Expecting the best and being prepared for the worst: structure, profiles, and 2-year temporal stability of dispositional optimism in women with breast cancer


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Abstract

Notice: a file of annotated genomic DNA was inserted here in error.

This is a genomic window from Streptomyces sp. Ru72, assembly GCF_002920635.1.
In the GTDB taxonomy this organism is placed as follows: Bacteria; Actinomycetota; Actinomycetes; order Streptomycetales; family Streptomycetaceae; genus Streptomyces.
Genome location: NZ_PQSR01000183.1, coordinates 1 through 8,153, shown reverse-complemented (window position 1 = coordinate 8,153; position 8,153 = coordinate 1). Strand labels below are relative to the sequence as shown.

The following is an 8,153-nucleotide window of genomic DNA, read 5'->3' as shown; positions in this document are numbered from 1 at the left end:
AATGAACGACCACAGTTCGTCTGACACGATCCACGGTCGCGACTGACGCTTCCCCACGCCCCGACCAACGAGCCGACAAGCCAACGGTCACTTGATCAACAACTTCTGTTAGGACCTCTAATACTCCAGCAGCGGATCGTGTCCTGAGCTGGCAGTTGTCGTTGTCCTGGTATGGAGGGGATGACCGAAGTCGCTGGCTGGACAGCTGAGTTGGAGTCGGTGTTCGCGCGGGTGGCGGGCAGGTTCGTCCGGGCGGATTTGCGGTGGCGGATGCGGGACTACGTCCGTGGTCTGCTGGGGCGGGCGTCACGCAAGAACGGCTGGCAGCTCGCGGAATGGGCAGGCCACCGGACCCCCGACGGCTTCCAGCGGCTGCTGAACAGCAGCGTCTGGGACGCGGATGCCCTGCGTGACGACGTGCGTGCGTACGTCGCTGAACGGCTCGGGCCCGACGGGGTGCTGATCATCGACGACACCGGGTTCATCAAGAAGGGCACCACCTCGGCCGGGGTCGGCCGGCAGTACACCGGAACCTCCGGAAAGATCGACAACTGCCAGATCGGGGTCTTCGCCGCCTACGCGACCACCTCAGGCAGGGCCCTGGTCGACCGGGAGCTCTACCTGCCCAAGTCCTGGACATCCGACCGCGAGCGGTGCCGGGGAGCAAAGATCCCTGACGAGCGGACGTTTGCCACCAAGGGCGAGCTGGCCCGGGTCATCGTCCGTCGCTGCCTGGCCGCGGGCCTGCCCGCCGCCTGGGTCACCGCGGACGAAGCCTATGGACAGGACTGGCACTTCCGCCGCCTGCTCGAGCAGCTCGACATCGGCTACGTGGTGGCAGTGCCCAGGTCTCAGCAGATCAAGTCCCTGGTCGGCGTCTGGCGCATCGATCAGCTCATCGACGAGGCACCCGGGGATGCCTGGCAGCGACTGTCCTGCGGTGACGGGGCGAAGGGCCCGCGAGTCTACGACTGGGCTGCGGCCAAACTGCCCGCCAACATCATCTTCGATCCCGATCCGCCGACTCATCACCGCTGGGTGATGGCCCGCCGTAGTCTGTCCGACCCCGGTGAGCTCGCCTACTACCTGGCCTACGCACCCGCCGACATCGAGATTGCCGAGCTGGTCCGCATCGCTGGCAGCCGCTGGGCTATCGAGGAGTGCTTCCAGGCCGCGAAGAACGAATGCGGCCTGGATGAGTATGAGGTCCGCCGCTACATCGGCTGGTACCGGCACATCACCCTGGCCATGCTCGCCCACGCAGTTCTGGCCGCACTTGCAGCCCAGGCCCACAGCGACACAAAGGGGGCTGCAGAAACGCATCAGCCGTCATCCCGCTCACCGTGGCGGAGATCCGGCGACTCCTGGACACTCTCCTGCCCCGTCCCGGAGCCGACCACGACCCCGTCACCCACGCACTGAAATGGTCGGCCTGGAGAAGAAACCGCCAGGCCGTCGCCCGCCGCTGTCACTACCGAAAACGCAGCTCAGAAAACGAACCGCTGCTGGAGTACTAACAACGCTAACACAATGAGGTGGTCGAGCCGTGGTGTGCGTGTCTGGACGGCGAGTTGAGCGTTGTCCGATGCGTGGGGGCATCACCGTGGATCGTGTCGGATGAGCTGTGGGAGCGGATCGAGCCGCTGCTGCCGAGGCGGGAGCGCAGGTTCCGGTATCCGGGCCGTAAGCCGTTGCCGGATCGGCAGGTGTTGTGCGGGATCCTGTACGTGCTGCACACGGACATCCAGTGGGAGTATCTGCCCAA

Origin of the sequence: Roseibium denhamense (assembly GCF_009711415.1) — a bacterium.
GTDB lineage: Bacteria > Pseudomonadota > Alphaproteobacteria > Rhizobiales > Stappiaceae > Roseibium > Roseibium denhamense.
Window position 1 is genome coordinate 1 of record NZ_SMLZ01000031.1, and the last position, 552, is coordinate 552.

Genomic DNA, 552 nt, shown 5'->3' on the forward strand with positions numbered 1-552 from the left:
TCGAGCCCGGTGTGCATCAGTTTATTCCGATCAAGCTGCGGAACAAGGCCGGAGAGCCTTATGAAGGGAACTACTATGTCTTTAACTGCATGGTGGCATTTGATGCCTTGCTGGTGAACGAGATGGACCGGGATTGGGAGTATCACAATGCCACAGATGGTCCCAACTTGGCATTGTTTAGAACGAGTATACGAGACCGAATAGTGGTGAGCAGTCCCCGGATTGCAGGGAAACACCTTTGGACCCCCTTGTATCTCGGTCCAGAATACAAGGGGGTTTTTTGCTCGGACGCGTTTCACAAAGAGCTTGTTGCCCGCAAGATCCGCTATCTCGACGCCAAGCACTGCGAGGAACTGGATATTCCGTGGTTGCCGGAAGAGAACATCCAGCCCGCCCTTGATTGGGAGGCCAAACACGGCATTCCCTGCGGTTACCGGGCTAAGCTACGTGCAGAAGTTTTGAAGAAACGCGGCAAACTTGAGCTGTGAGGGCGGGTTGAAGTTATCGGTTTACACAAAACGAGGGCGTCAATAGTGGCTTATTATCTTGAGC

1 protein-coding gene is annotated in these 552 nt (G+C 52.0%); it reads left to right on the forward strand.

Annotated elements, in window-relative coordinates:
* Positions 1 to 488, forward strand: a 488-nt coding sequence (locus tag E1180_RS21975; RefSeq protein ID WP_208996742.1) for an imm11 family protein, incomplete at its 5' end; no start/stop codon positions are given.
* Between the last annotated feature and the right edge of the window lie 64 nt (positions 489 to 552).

Objectives:Dispositional optimismis viewed as a key personality resource for resiliency and has been linked to adjustment among women with breast cancer. The aim was to examine (a) the psychometric proprieties of Life Orientation Test-Revised (LOT-R), (b) the potential independence and co-occurrence of positive and negative dimensions of future outcome expectancies, (c) the longitudinal invariance of LOT-R and the temporal stability of dispositional optimism over 2 years following surgery, and (d) the predictive impact of optimism and pessimism on emotional distress among women with breast cancer.Methods:Data from a prospective study (n= 750) of women with breast cancer were acquired shortly after surgery, and the women were followed up for 2 years. Assessments of LOT-R, Hospital Anxiety and Depression Scale, treatment-related, and demographic variables were subjected to structural equation modeling analysis.Results:A bidimensional and temporarily invariant structure of LOT-R displayed acceptable fit indices. Three profiles of future expectancies consisting of optimists, pessimists, and ambiguous were identified. Temporal stability in optimism and pessimism over 2 years was established. Women with higher education displayed higher degrees of pessimism. Baseline dispositional optimism inversely predicted emotional distress at 2 years.Conclusions:The LOT-R should be approached as a bidimensional measure. Co-occurrence of optimism and pessimism may indicate a cautious defensive coping effort in women with breast cancer. The importance of systematic efforts to enhance optimism as well as the capacity to acknowledge both positive and negative future expectancies is emphasized.

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